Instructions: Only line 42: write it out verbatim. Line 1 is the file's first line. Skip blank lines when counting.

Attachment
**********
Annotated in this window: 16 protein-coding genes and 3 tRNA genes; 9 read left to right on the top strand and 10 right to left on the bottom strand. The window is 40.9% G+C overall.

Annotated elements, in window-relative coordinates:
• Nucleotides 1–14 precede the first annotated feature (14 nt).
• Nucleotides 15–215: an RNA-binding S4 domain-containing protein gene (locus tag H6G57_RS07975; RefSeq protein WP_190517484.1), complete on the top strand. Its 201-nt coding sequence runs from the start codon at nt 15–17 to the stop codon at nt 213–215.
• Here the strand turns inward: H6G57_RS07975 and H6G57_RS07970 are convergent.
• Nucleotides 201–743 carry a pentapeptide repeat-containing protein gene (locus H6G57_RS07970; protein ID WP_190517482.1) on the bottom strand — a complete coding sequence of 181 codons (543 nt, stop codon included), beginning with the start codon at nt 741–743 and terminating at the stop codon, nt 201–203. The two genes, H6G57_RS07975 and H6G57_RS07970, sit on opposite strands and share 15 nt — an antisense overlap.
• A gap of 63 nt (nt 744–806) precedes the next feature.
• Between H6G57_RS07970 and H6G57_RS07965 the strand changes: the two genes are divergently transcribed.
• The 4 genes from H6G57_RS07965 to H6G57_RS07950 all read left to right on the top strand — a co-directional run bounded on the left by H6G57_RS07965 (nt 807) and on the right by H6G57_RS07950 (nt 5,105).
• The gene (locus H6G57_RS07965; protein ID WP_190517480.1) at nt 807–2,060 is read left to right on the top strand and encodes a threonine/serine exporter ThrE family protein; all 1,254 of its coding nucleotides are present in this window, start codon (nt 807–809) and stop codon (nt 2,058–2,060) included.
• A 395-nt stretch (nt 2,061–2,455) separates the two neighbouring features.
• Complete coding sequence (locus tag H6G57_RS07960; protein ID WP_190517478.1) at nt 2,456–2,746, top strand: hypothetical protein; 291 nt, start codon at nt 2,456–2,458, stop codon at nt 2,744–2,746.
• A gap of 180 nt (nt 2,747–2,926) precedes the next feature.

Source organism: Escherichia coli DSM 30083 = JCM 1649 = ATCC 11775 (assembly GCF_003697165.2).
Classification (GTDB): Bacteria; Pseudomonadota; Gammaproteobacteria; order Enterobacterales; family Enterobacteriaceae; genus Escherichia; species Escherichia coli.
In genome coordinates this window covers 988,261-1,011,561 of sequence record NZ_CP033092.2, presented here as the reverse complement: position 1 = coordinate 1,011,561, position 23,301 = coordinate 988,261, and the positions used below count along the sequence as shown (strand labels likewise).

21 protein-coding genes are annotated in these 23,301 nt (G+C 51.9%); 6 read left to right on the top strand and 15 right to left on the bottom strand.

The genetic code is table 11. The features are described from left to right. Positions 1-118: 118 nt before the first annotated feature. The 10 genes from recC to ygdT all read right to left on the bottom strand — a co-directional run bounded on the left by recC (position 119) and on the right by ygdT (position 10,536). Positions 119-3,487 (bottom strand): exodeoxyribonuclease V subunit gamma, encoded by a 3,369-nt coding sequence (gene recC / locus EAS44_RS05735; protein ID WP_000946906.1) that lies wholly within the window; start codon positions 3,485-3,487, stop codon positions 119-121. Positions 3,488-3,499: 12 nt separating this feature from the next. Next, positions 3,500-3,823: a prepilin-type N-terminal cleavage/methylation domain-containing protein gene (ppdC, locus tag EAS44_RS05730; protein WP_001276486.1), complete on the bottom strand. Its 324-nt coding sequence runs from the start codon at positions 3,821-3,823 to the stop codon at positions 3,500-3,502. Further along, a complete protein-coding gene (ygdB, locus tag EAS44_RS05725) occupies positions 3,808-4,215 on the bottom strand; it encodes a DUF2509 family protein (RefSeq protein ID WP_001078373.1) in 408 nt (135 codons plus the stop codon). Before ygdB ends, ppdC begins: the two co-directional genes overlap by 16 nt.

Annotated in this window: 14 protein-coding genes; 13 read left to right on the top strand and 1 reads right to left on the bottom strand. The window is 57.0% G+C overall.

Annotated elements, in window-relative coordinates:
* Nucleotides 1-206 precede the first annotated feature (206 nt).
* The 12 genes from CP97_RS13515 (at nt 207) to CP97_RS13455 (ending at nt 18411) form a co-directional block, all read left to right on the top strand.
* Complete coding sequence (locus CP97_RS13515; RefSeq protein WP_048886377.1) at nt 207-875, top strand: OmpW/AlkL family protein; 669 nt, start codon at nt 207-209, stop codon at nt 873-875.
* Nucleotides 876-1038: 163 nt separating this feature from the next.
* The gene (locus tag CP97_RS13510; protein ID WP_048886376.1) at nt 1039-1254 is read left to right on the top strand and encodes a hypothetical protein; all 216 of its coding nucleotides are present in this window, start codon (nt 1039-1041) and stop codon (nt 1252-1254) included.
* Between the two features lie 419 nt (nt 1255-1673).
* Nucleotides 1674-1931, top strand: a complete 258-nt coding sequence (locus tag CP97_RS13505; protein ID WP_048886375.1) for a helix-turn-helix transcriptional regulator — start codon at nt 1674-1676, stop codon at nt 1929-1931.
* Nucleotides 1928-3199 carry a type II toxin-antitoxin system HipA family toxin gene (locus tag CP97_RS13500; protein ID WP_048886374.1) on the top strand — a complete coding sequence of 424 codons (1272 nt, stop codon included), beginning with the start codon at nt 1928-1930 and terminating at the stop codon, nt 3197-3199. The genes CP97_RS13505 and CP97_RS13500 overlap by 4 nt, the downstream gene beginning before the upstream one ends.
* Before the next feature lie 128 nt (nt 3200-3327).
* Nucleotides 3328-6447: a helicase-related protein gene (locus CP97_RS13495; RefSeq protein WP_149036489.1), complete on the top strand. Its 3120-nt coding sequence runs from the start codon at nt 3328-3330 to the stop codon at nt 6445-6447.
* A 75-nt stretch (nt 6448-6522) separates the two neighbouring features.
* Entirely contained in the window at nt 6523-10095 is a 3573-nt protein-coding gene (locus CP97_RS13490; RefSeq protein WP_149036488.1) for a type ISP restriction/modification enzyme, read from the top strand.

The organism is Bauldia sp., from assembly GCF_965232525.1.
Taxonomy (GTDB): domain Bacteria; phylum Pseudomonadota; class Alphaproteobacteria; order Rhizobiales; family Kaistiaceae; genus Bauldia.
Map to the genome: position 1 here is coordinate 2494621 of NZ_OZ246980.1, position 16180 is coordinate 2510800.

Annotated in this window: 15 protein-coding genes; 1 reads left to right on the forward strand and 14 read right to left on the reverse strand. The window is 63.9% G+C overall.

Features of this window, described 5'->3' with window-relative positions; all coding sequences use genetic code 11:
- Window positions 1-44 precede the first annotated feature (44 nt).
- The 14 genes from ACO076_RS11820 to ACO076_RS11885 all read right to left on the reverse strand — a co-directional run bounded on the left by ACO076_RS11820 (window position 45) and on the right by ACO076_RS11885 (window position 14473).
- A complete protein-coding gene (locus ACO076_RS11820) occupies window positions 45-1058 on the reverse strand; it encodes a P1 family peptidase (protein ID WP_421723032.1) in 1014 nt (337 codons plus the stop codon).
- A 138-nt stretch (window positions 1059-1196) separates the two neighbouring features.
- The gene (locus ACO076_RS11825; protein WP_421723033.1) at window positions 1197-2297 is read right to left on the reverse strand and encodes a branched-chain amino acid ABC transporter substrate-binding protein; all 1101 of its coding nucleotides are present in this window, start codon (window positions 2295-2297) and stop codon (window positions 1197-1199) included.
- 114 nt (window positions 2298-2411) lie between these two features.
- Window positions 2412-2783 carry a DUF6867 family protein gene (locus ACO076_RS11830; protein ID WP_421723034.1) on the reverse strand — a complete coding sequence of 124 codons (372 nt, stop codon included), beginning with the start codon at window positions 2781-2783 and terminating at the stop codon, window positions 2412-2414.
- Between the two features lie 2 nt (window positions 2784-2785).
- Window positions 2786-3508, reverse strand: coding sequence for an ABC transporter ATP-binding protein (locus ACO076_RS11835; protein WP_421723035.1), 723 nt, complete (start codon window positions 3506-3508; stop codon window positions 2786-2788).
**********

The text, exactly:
- The gene (locus ACO076_RS11825; protein WP_421723033.1) at window positions 1197-2297 is read right to left on the reverse strand and encodes a branched-chain amino acid ABC transporter substrate-binding protein; all 1101 of its coding nucleotides are present in this window, start codon (window positions 2295-2297) and stop codon (window positions 1197-1199) included.